Dollar On Defensive After Jobs Data, With Focus Turning To Fed

SINGAPORE, May 3 - The dollar was subdued on Wednesday, weighed by bearish U.S. labour market data as investors fretted over the U.S. debt ceiling and banking sector risks while waiting for the Federal Reserve's policy decision later in the day.

U.S. job openings fell for a third straight month in March and layoffs increased to the highest in more than two years, data showed on Tuesday, offering some hope that softening in the labour market could aid the Fed's fight against inflation.

The dollar index, which measures the U.S. currency against six rivals, eased 0.029% to 101.820 after sliding 0.245% on Tuesday.

The U.S. central bank is widely expected to raise interest rates by 25 basis points when it concludes a two-day meeting on Wednesday and investor focus will be on whether the Fed hints at a pause or further tightening.

"The reaction by currencies will come from whether the post‑meeting statement and press conference are deemed 'hawkish' or 'dovish'," said Joseph Capurso, head of international and sustainable economics at the Commonwealth Bank of Australia.

"We expect FOMC chair Powell to be hawkish compared to market expectations because inflation is too high and the labour market is too tight, although both indicators have moved in the right direction recently."

Markets have priced in an 86% chance of a 25 bp hike on Wednesday, the CME FedWatch tool showed, but expect the central bank to cut rates towards the end of the year.

The Fed's meeting comes as U.S financial markets are reeling from the weekend failure of San Francisco-based First Republic Bank (FRC.N) as well as worries that the government could run out of cash after June 1 without a debt ceiling hike.

The yield on 10-year Treasury notes slid 13.3 basis points to 3.440% on Tuesday, while the yield on the 30-year Treasury bond dropped 8.5 basis points. With Japan closed for the holiday, Treasuries were untraded early Wednesday.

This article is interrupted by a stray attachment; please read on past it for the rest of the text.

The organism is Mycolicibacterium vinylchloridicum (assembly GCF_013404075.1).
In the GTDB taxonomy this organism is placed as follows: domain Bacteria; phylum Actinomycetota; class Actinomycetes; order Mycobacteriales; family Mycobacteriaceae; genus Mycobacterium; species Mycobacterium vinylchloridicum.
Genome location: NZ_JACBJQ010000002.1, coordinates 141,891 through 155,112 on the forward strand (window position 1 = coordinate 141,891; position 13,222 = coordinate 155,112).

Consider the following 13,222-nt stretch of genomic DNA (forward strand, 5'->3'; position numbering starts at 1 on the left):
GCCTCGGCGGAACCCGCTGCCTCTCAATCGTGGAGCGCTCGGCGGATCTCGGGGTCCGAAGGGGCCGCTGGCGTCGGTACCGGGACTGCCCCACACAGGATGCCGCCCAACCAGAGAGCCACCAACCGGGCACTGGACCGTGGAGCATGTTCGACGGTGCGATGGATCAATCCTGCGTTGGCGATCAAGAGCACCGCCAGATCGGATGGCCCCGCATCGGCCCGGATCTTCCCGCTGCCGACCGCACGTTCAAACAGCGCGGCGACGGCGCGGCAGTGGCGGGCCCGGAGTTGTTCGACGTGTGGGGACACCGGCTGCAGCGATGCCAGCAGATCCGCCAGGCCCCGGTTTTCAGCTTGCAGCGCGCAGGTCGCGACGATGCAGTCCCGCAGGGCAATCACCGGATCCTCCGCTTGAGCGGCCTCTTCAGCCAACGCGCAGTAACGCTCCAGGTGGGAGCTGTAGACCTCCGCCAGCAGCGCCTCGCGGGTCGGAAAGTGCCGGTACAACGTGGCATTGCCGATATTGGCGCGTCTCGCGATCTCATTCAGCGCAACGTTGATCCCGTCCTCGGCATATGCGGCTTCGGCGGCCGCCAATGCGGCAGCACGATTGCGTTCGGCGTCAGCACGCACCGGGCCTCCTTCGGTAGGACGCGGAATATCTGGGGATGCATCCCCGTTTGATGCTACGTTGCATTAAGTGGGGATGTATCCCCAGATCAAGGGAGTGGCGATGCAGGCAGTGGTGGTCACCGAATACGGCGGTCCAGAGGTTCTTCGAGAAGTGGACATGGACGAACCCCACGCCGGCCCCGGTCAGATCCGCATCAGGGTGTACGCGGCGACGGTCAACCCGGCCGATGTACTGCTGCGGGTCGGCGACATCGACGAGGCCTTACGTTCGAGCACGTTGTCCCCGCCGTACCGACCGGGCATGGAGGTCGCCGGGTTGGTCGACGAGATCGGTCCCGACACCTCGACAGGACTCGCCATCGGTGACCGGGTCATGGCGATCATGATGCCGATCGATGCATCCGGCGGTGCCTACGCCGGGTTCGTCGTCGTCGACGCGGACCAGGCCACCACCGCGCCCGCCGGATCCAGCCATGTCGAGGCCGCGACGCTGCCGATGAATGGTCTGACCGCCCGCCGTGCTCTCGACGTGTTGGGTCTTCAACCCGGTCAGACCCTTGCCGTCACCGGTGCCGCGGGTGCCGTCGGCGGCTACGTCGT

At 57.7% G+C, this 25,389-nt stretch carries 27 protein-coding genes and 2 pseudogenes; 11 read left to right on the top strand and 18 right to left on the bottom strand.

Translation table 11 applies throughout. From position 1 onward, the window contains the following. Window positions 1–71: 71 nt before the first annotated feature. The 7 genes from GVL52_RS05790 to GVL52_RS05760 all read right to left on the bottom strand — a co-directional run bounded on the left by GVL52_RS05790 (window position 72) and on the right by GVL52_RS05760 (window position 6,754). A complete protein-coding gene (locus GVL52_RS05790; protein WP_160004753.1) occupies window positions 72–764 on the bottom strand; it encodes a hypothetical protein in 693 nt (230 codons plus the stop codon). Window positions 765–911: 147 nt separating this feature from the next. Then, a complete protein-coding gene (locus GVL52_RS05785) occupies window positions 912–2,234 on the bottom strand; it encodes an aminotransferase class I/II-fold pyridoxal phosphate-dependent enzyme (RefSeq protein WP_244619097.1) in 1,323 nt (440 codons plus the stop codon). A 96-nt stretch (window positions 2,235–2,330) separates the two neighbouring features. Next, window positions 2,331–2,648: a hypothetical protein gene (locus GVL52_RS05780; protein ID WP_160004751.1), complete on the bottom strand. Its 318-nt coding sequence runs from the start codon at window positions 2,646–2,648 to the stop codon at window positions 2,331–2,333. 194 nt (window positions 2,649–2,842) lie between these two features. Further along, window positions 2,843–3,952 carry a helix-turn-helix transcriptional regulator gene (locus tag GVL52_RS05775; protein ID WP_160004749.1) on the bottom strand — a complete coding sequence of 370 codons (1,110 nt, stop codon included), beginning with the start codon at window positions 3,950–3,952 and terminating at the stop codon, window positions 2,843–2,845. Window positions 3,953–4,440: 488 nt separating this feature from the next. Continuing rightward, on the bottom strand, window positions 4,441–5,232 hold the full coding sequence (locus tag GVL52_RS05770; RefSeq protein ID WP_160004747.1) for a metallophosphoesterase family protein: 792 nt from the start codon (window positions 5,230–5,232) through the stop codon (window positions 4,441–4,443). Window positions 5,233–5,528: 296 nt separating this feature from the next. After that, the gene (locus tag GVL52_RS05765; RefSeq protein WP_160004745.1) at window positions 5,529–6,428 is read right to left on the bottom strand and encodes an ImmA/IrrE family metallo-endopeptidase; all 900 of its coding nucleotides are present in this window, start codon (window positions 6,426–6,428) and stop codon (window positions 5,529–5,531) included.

Meanwhile, the euro was up 0.12% at $1.1012 after rising 0.2% overnight ahead of the European Central Bank's regular policy meeting on Thursday.

Data on Tuesday showed euro zone inflation accelerated last month but underlying price growth eased unexpectedly, adding to arguments for a smaller interest rate hike from the ECB.

According to pricing in derivatives markets, traders think there is roughly an 85% chance of a 25 bp ECB hike on Thursday and a 15% chance of 50 bps.

Ryota Abe, an economist in global markets and treasury department at Sumitomo Mitsui Banking Corporation, said markets have priced in more rate hikes in the euro area than in the United States.

"If the difference in rates between the two regions become clearer, DXY (dollar index) may fall below the 100 mark."

Elsewhere, the Australian dollar rose 0.06% to $0.667, a day after the Reserve Bank of Australia surprised markets by lifting the cash rate to 3.85% and said further tightening may be required to tame inflation.

The kiwi rose 0.35% versus the greenback to $0.623, while sterling was last trading at $1.2479, up 0.12% on the day.

The Japanese yen strengthened 0.11% to 136.40 per dollar, clawing back some of its losses from last week when the Bank of Japan stuck to its ultra-loose monetary policy.